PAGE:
“We can confirm that the missile launched by North Korea flew over Japan,” the Pentagon continued. “We are still in the process of assessing this launch. North American Aerospace Defense Command (NORAD) determined the missile launch from North Korea did not pose a threat to North America. We are working closely with Pacific Command, Strategic Command and NORAD and will provide an update as soon as possible.”
A senior U.S. official said that there had been some movement suggesting an intermediate missile was being prepped.
The South Korean military said the missile flew about 1,700 miles with a height of 341 miles. That’s lower than the 2,300 miles into space an intercontinental ballistic missile traveled in late July. North Korea’s July 4 ICBM traveled some 1,700 miles into space.
The missile was fired from the area of Sunan in Pyongyang shortly before 6 a.m. and flew east, South Korea’s Joint Chiefs of Staff (JCS) said, according to Yonhap News Agency.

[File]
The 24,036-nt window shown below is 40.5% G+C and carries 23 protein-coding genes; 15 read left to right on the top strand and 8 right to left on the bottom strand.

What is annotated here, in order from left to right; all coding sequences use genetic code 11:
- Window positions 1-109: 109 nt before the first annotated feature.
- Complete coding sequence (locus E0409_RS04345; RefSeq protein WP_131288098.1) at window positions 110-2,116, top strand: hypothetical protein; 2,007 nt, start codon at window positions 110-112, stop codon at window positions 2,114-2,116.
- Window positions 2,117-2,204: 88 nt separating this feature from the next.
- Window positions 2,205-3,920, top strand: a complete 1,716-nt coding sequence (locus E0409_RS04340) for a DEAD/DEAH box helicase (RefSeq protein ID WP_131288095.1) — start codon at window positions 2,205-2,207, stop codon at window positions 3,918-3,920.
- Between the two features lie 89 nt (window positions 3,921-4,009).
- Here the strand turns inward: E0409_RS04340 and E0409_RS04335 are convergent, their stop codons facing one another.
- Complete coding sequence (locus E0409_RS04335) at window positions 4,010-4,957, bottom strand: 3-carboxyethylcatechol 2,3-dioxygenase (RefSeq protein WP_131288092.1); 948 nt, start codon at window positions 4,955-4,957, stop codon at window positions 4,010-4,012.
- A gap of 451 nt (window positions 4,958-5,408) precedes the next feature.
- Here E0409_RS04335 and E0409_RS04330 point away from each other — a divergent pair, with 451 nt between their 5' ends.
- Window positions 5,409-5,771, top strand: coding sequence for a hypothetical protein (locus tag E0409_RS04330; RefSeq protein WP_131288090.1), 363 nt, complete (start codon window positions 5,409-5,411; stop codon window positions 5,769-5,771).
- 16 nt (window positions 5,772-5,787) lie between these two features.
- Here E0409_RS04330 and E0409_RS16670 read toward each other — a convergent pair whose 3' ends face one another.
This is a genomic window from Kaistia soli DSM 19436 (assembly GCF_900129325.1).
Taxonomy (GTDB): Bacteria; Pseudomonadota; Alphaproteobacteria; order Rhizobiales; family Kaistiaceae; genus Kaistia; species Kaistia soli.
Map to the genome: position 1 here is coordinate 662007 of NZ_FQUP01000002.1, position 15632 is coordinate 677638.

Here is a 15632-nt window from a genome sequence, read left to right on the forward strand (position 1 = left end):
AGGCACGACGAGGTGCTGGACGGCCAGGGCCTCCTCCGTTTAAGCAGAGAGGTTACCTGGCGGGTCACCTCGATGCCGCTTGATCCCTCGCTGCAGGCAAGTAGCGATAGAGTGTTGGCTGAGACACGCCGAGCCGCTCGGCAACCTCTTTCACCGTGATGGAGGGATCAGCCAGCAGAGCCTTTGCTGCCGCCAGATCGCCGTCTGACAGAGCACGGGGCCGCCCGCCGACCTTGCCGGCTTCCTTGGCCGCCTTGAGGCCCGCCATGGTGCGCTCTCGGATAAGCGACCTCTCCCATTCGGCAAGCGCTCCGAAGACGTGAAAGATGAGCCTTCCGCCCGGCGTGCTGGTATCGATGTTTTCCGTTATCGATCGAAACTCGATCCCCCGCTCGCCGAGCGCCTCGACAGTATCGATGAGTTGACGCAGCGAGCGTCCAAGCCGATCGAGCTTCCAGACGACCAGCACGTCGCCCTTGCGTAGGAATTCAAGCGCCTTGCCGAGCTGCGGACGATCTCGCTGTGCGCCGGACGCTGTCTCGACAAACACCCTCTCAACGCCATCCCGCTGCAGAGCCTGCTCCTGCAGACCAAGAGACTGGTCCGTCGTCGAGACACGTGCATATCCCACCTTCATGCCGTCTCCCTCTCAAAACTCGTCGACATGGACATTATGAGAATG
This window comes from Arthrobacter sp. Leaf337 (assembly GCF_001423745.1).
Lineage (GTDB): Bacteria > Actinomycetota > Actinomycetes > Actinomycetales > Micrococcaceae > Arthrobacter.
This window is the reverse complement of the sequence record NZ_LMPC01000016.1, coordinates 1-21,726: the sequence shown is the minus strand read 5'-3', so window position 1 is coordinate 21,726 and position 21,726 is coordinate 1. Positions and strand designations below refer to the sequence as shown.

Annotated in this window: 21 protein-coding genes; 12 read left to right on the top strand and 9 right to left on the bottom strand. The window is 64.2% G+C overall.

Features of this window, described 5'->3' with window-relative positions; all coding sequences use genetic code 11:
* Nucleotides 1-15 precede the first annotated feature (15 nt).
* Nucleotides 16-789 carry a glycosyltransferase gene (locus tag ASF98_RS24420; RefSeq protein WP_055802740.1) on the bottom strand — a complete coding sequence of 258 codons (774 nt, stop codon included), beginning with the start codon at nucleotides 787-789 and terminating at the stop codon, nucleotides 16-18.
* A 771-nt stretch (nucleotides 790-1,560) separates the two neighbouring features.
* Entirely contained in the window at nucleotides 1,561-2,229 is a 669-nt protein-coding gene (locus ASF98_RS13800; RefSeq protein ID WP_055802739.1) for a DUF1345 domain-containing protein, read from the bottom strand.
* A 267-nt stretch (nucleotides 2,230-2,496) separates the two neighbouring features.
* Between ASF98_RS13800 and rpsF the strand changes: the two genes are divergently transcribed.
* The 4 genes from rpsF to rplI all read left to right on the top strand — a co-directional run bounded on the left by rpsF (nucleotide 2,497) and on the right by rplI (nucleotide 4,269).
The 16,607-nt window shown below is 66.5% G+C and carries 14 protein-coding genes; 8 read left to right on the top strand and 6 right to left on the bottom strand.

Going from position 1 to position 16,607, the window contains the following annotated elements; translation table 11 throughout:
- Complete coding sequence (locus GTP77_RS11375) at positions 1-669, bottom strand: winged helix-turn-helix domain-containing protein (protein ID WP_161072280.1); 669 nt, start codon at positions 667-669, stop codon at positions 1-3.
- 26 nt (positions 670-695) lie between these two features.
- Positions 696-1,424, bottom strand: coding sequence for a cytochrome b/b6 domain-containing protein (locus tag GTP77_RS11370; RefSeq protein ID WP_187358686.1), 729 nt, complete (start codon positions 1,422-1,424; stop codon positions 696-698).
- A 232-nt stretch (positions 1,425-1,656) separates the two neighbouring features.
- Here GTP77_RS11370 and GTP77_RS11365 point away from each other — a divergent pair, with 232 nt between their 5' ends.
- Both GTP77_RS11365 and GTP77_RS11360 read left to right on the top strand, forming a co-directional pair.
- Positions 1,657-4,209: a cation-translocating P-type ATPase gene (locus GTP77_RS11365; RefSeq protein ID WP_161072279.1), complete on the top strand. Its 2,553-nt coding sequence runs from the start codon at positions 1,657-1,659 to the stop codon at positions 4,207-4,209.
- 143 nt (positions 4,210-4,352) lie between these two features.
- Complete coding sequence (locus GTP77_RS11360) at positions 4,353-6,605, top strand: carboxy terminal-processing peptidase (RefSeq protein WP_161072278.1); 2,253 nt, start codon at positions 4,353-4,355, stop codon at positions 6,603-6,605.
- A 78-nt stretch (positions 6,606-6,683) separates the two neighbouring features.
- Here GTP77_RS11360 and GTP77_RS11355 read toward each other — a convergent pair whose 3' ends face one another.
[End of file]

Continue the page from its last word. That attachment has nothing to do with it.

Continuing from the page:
“It passed through the sky over Japan,” the JCS said.
Japan’s Chief Cabinet Secretary Yoshihide Suga labeled it an “unprecedented grave threat.”
The U.S. Missile Defense Agency said that the Japanese government alerted the public to take cover in northern areas of Japan but that the Japanese military did not attempt to intercept it.
This image made from video aired by North Korea’s KRT on Saturday, Aug. 26, 2017, shows a photo of North Korean leader Kim Jong Un, second right, speaks with officials during what Korean Central News Agency called a “target-striking contest” at unknown location in North Korea. (KRT via AP Video)
South Korea’s presidential office The council convened a National Security Council (NSC) session quickly after the missile was fired.
Seoul’s Joint Chiefs of Staff said the projectiles fired during the weekend from North Korea’s eastern coast flew about 155 miles.
U.S. and South Korean forces began annual military exercises last week, an effort that Pyongyang claimed was a rehearsal for war.
Japan’s military has been practicing deploying anti-missile batteries at three U.S. bases in Japan. The U.S. military says the drills will test the ability of Japanese and U.S. forces to work together and assess firing locations at the bases. They will also allow Japan to practice rapid deployment of its PAC-3 anti-missile system